Don't get me wrong - I like ribbons - they are pretty and they hold lots of memories but ...
It's Not Just About The Ribbons.
Honest, Jane Savoie says so.
She should know.
She was a Olympic contender and is an Olympic coach.
Her sport is dressage (fancy horse dancing for those who know nothing about horses) and it's a serious, hard core sport.
I got her book, It's Not Just About The Ribbons, a couple of years ago; read it; enjoyed it and revisited it at bedtime last night. I read articles by her back BA (before agility) and found them meaningful. As an event rider dressage was always my biggest challenge - my horses thought it was boring and so did I. (yah I know - no shock they did if I did ... I got that even then!)
I have my own mental psychology thing going on with dog sports - I don't get nervous about a run (though I can imagine runs I would be nervous about when a LOT was on the line for example); I really am at a place now where I can enjoy the run. The Q is nice, the Q is a just reward for hard work and lots of money but it is not the be all and end all for me.
However the thing that STRUCK me last night was her discussion of insecurity. Of course her book is horse oriented but she feels, and I agree, that everyone suffers from insecurity to one degree or another. She believes that horses humble people (I'd say many dogs do too) and we have to always struggle to master new skills. Hitting plateaus in training don't help and given the competitive nature of our sport(s) we compare ourselves to others all of which can lead to lack of confidence.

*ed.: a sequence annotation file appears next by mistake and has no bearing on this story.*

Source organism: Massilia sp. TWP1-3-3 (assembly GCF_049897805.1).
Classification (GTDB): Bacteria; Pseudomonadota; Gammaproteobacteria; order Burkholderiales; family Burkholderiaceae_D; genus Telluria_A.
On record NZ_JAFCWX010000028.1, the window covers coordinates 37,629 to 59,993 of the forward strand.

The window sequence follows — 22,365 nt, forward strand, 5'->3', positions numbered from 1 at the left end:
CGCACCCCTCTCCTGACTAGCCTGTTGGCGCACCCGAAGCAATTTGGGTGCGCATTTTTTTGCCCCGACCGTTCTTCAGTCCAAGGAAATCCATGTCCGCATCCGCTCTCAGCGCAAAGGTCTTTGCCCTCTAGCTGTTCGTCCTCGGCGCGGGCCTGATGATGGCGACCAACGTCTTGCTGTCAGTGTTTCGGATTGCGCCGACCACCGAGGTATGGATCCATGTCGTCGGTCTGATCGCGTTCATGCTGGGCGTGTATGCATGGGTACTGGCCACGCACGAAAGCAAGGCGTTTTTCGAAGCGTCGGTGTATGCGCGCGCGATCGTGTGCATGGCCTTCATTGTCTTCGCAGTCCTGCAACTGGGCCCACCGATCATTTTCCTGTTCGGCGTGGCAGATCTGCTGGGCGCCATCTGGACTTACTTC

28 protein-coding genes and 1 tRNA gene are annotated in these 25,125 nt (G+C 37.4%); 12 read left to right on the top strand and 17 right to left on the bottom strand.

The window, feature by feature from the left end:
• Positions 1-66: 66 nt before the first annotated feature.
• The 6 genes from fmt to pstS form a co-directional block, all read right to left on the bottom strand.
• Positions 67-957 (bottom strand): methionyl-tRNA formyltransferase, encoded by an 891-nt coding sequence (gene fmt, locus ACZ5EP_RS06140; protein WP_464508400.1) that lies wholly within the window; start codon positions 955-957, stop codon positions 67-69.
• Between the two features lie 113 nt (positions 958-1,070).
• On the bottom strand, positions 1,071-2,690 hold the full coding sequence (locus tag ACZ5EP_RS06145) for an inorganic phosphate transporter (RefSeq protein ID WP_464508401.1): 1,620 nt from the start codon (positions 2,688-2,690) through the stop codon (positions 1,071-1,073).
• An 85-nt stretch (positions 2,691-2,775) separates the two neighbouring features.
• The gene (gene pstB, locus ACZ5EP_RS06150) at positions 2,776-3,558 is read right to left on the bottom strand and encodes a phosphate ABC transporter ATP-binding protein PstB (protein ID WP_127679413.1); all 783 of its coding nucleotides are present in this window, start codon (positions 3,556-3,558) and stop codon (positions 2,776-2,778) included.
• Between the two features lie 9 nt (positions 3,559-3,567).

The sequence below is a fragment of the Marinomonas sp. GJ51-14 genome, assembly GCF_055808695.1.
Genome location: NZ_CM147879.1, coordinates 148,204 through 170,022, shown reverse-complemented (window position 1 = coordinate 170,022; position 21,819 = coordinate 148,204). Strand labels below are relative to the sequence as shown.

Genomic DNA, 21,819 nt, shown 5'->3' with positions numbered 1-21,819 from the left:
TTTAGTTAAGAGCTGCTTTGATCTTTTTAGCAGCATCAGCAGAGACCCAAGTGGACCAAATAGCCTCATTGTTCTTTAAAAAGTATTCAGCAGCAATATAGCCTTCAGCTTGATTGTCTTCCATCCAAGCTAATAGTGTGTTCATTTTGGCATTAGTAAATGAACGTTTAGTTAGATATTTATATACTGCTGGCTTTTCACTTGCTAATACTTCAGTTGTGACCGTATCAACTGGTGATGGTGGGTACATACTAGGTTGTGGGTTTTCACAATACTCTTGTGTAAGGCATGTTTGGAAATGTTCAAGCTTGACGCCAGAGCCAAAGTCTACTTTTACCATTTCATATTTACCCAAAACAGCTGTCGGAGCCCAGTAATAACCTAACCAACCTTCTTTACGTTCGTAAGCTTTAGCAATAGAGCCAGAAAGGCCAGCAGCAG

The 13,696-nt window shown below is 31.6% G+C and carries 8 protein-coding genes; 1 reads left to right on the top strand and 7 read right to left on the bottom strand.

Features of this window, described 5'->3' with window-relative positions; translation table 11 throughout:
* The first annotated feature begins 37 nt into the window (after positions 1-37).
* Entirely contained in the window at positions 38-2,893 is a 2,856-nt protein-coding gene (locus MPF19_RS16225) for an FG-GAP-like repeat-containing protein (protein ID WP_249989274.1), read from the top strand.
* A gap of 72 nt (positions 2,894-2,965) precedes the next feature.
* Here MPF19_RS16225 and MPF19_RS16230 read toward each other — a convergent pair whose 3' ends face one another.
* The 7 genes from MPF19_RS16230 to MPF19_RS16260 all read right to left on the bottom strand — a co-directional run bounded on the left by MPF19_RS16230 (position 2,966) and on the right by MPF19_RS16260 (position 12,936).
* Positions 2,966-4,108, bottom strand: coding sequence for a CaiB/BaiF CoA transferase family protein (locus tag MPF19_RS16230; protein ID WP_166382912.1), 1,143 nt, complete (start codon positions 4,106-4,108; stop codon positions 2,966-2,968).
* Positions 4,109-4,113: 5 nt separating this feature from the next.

She discusses the challenge of training alone all the time (prompting second guessing - did I do that right? can I do this? and so on) and the challenge of only working with a trainer watching - which can create dependency and a lack of self faith. Interesting eh?
She also shares the story of jumping fleas. If you put fleas in a jar without a lid on it they will eventually jump right out of it. If you put a lid on that jar with new fleas in it they will jump for a bit and stop jumping when they realize they can't get out. Once the lid is taken off the jar they WON'T jump out even though they easily could.
I believe her point is we should all find any ceilings we've put in place on our abilities and let go of our perceptions around them. we don't know what we can achieve until we do it.
Other tools she offers for insecurity are the "as if" principle and "changing your physiology" .
"As if" simply means acting confident. Eventually you won't have to act confident you'll simply be confident. I do "as if" all the time. I learned that one back in riding days when I would be so nervous going into a ring I'd literally be shaking. Shaking doesn't make for a confident horse so I HAD to get it under control. As if was my technique.
"Changing Physiology" is similar (if I understand it properly). It is putting on what you need in a situation. Does it matter if you sing when you're happy or dinging makes you happy? Not really if what you need to do is sing. Either scenario leads to singing and that's the goal.
I hadn't realized that I got my goal setting habit from Savoie until last night. More on that another time.
It's a good book if you know anything about horses or can work around examples that may not be intuitive for you. I'll work my way through it with you in doggy terms anyhow though!
Sampson says enough thinking ... how about throwing the freaking Kong already??